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High Court Of Delhi|17 December, 2012


M.L. MEHTA, J. (Oral)
1. This petition, u/S 25-B (8) of the Delhi Rent Control Act (for short “the Act”), assails the order dated 21.09.2011, passed by the court of the Ld. ARC, Karkardooma Court, Delhi, by which the leave to defend application filed by the petitioner was dismissed and an eviction order was passed.
2. The petitioner is a tenant with respect to a shop forming part of property bearing no. T-336, Gali No. 9, Gautam Puri, Delhi-110053 (hereinafter referred to as “the tenanted shop”). The tenanted shop was let-out to the petitioner for non-residential purposes at a monthly rent of Rs. 440/-. The respondent landlady filed an eviction petition u/S 14 (1) (e) of the Act on the ground that she requires the tenanted shop for her husband who has retired from Delhi Jal Board in the year 2008 and who wants to run his shop for their livelihood. It was submitted that the husband of the respondent is suffering from illness and is under continuous treatment and that his pension is not sufficient to meet the medical expenses. The respondent is in possession of two shops, of which one shop is run by her mentally retarded son with the help of his uncle and she no longer has any relations them. The other shop is being occupied by the petitioner. Thus the tenanted shop was bonafidely required by her.
3. The petitioner filed a leave to defend application u/S 25 B (4) of the Act wherein he brought about various issues. The same was dismissed by the Ld. ARC vide order dated 21.09.2011. The said order is under challenge in the present petition.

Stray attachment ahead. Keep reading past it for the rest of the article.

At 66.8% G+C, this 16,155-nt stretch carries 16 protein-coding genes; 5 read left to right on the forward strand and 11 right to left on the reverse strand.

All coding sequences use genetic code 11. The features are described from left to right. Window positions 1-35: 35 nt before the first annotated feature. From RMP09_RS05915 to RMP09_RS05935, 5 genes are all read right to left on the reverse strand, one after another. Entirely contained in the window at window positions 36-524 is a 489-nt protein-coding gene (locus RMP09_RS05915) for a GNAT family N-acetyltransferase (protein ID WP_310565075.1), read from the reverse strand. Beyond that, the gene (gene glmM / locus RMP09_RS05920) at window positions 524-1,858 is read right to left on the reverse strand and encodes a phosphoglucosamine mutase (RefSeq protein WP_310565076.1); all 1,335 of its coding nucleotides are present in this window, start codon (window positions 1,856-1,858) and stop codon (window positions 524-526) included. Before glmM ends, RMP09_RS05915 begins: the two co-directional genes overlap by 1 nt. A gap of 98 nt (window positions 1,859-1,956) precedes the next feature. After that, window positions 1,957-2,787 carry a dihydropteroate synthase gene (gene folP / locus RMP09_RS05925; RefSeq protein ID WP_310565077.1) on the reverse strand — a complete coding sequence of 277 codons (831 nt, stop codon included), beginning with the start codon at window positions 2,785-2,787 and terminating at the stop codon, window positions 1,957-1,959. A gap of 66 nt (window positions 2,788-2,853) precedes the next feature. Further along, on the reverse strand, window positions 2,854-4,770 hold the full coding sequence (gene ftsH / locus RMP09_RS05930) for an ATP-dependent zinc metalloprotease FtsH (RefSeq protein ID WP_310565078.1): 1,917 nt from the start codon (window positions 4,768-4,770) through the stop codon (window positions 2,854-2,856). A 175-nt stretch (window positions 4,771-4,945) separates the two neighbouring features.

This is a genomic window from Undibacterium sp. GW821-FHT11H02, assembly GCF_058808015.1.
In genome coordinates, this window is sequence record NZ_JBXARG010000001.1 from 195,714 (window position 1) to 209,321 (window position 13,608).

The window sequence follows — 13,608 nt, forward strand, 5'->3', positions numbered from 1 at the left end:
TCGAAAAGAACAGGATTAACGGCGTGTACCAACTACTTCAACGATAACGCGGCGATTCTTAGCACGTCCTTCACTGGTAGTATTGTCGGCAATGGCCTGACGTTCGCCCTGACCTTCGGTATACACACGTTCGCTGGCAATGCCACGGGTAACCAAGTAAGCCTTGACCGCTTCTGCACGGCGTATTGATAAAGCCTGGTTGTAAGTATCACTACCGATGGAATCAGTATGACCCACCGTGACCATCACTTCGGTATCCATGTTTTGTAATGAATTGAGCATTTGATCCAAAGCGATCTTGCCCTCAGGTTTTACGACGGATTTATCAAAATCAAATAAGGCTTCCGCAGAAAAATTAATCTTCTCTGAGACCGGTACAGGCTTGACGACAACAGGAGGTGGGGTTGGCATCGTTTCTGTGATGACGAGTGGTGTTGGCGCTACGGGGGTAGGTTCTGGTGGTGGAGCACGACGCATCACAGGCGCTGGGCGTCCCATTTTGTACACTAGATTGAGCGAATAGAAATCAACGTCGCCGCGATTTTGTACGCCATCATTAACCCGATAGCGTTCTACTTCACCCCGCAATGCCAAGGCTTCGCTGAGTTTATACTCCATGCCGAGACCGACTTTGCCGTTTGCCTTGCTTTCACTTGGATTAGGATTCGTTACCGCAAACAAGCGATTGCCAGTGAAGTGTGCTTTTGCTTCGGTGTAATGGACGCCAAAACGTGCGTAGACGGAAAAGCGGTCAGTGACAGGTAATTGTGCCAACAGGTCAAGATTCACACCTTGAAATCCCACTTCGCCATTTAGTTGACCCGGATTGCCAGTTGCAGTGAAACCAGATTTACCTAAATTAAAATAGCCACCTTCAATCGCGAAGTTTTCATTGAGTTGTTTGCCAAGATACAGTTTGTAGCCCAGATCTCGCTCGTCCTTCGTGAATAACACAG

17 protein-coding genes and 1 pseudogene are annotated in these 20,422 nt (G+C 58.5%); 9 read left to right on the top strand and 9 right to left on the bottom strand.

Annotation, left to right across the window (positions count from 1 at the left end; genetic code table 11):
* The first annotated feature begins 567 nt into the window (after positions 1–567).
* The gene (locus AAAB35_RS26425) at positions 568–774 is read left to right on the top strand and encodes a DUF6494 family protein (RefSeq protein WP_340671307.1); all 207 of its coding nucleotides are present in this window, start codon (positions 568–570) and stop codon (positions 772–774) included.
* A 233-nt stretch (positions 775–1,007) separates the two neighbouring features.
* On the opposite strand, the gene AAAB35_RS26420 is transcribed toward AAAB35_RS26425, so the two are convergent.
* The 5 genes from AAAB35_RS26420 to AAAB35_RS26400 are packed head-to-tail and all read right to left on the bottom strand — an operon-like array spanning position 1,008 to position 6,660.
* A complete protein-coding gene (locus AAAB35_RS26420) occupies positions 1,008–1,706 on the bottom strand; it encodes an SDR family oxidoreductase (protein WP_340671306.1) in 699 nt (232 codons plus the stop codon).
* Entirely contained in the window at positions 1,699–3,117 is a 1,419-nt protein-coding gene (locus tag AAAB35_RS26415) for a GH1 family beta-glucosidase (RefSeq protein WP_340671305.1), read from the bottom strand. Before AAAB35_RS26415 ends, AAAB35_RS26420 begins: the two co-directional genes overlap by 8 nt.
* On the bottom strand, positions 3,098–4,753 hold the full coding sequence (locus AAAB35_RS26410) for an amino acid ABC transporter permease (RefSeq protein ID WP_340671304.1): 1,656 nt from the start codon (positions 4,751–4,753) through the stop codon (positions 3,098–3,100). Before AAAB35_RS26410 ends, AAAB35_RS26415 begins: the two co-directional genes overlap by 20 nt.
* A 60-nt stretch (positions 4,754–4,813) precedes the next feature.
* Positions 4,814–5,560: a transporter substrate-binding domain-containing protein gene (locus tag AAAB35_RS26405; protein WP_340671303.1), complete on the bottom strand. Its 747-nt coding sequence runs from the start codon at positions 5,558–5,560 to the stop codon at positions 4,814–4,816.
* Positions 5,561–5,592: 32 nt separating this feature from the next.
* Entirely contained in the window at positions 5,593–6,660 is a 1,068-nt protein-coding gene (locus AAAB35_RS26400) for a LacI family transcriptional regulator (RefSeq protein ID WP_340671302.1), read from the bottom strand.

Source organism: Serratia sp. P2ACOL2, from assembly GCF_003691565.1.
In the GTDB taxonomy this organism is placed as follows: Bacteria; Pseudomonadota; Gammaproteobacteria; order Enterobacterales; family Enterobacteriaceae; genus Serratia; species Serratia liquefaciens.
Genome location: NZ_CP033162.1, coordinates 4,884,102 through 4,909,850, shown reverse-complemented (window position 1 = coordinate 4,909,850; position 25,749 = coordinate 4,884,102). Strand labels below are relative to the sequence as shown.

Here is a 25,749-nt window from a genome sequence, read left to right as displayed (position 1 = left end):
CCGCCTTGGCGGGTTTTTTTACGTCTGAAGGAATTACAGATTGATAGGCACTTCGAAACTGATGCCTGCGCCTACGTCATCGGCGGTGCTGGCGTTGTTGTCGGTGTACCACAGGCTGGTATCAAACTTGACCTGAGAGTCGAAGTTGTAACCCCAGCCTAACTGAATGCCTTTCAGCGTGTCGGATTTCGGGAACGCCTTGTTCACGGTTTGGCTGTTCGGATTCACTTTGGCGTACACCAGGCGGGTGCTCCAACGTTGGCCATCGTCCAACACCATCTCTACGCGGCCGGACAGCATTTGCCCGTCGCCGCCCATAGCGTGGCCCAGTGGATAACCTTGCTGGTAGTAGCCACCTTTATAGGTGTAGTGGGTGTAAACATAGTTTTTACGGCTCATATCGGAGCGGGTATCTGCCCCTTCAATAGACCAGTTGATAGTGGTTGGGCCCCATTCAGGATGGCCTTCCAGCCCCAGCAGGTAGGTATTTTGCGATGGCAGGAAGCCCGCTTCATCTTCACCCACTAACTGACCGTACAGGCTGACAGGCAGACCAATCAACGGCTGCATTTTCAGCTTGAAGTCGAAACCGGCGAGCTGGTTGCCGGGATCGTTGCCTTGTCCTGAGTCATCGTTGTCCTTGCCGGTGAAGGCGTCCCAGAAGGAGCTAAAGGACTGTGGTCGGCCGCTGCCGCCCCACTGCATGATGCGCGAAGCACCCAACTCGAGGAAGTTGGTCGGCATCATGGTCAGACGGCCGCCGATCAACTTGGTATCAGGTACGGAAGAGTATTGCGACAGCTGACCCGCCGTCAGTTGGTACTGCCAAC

4. Before adverting to the submissions made by the learned counsels for the parties, I must reiterate that the power of this Court under Section 25–B (8) Act are not as wide as those of Appellate Court, and in case it is found that the impugned order is according to law and does not suffer from any jurisdictional error, this Court must refrain from interfering with the same. The power under this provision is limited and supervisory in nature. Only when it is evident that the Rent Controller has committed grave illegality or came to a conclusion which was not possible, based on the material produced, should this Court interfere in the orders passed by the Rent Controller.
5. In light of the above principles of law, I have heard the counsels for the parties and examined the records.
6. The submissions which are made by the learned counsel for the petitioner before me are the same which were made by him before the ARC and which have been adequately dealt with by him in the impugned order. It was his submission that the tenanted shop is not required by the respondent for herself or for her husband or for her son, inasmuch as she is already in possession of one shop where her son is running business along with his father. The case of the respondent in this regard is that her son is mentally retarded and he is running a shop with the assistance of his uncle and that her husband is a retired Chowkidar from Delhi Jal Board and is suffering from ailments and his meager pension is not sufficient enough for the medical expenses as also for the livelihood and so he wants to set up his own business in the tenanted shop.